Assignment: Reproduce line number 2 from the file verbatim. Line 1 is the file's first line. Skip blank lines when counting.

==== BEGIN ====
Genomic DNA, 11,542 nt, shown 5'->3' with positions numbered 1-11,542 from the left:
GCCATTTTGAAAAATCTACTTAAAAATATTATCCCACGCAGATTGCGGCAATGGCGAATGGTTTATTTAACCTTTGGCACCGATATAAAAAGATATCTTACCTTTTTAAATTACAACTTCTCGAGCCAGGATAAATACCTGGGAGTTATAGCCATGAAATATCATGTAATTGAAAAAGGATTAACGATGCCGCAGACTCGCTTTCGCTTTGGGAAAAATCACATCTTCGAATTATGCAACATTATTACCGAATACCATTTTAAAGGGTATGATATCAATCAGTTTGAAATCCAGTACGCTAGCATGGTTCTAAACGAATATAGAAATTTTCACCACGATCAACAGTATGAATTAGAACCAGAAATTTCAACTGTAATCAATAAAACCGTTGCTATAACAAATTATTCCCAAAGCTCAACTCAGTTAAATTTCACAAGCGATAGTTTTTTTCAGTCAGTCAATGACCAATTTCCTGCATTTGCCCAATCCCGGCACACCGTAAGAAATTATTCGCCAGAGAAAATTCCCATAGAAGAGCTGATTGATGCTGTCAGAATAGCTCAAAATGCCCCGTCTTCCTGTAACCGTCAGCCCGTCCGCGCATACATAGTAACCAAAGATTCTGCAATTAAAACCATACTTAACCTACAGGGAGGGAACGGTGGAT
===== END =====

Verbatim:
GCCATTTTGAAAAATCTACTTAAAAATATTATCCCACGCAGATTGCGGCAATGGCGAATGGTTTATTTAACCTTTGGCACCGATATAAAAAGATATCTTACCTTTTTAAATTACAACTTCTCGAGCCAGGATAAATACCTGGGAGTTATAGCCATGAAATATCATGTAATTGAAAAAGGATTAACGATGCCGCAGACTCGCTTTCGCTTTGGGAAAAATCACATCTTCGAATTATGCAACATTATTACCGAATACCATTTTAAAGGGTATGATATCAATCAGTTTGAAATCCAGTACGCTAGCATGGTTCTAAACGAATATAGAAATTTTCACCACGATCAACAGTATGAATTAGAACCAGAAATTTCAACTGTAATCAATAAAACCGTTGCTATAACAAATTATTCCCAAAGCTCAACTCAGTTAAATTTCACAAGCGATAGTTTTTTTCAGTCAGTCAATGACCAATTTCCTGCATTTGCCCAATCCCGGCACACCGTAAGAAATTATTCGCCAGAGAAAATTCCCATAGAAGAGCTGATTGATGCTGTCAGAATAGCTCAAAATGCCCCGTCTTCCTGTAACCGTCAGCCCGTCCGCGCATACATAGTAACCAAAGATTCTGCAATTAAAACCATACTTAACCTACAGGGAGGGAACGGTGGAT